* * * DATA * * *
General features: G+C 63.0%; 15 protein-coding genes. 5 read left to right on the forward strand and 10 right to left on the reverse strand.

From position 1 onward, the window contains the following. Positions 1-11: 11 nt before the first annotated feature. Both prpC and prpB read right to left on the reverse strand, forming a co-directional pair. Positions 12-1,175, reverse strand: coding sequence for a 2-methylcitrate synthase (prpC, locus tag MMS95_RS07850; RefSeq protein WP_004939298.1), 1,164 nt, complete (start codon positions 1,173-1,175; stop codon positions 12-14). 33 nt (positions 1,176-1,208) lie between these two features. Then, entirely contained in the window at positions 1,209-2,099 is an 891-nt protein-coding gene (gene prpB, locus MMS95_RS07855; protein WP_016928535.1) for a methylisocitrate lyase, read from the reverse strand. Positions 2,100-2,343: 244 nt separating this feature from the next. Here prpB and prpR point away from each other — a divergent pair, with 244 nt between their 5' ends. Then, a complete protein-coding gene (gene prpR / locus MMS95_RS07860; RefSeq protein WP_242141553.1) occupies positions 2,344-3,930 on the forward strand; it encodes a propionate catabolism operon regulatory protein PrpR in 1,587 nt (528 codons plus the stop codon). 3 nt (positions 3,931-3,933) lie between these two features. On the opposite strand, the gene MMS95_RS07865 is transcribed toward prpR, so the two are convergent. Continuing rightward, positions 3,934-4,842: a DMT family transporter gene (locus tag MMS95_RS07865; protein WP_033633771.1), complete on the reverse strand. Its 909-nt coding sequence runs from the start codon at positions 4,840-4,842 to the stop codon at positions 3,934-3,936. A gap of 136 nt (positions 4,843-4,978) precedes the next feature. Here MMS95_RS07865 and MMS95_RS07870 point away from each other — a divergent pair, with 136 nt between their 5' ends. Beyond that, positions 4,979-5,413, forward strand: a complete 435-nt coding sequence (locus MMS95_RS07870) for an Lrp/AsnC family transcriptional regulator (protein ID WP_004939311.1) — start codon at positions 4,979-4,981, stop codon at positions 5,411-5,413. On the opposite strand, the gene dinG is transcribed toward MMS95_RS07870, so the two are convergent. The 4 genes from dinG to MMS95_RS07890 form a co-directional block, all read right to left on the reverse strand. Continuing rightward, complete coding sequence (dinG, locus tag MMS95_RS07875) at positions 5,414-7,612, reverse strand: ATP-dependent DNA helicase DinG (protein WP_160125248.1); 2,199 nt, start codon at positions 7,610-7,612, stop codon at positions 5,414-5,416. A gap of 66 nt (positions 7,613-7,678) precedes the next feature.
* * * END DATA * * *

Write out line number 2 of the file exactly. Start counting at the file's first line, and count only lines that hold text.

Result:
From position 1 onward, the window contains the following. Positions 1-11: 11 nt before the first annotated feature. Both prpC and prpB read right to left on the reverse strand, forming a co-directional pair. Positions 12-1,175, reverse strand: coding sequence for a 2-methylcitrate synthase (prpC, locus tag MMS95_RS07850; RefSeq protein WP_004939298.1), 1,164 nt, complete (start codon positions 1,173-1,175; stop codon positions 12-14). 33 nt (positions 1,176-1,208) lie between these two features. Then, entirely contained in the window at positions 1,209-2,099 is an 891-nt protein-coding gene (gene prpB, locus MMS95_RS07855; protein WP_016928535.1) for a methylisocitrate lyase, read from the reverse strand. Positions 2,100-2,343: 244 nt separating this feature from the next. Here prpB and prpR point away from each other — a divergent pair, with 244 nt between their 5' ends. Then, a complete protein-coding gene (gene prpR / locus MMS95_RS07860; RefSeq protein WP_242141553.1) occupies positions 2,344-3,930 on the forward strand; it encodes a propionate catabolism operon regulatory protein PrpR in 1,587 nt (528 codons plus the stop codon). 3 nt (positions 3,931-3,933) lie between these two features. On the opposite strand, the gene MMS95_RS07865 is transcribed toward prpR, so the two are convergent. Continuing rightward, positions 3,934-4,842: a DMT family transporter gene (locus tag MMS95_RS07865; protein WP_033633771.1), complete on the reverse strand. Its 909-nt coding sequence runs from the start codon at positions 4,840-4,842 to the stop codon at positions 3,934-3,936. A gap of 136 nt (positions 4,843-4,978) precedes the next feature. Here MMS95_RS07865 and MMS95_RS07870 point away from each other — a divergent pair, with 136 nt between their 5' ends. Beyond that, positions 4,979-5,413, forward strand: a complete 435-nt coding sequence (locus MMS95_RS07870) for an Lrp/AsnC family transcriptional regulator (protein ID WP_004939311.1) — start codon at positions 4,979-4,981, stop codon at positions 5,411-5,413. On the opposite strand, the gene dinG is transcribed toward MMS95_RS07870, so the two are convergent. The 4 genes from dinG to MMS95_RS07890 form a co-directional block, all read right to left on the reverse strand. Continuing rightward, complete coding sequence (dinG, locus tag MMS95_RS07875) at positions 5,414-7,612, reverse strand: ATP-dependent DNA helicase DinG (protein WP_160125248.1); 2,199 nt, start codon at positions 7,610-7,612, stop codon at positions 5,414-5,416. A gap of 66 nt (positions 7,613-7,678) precedes the next feature.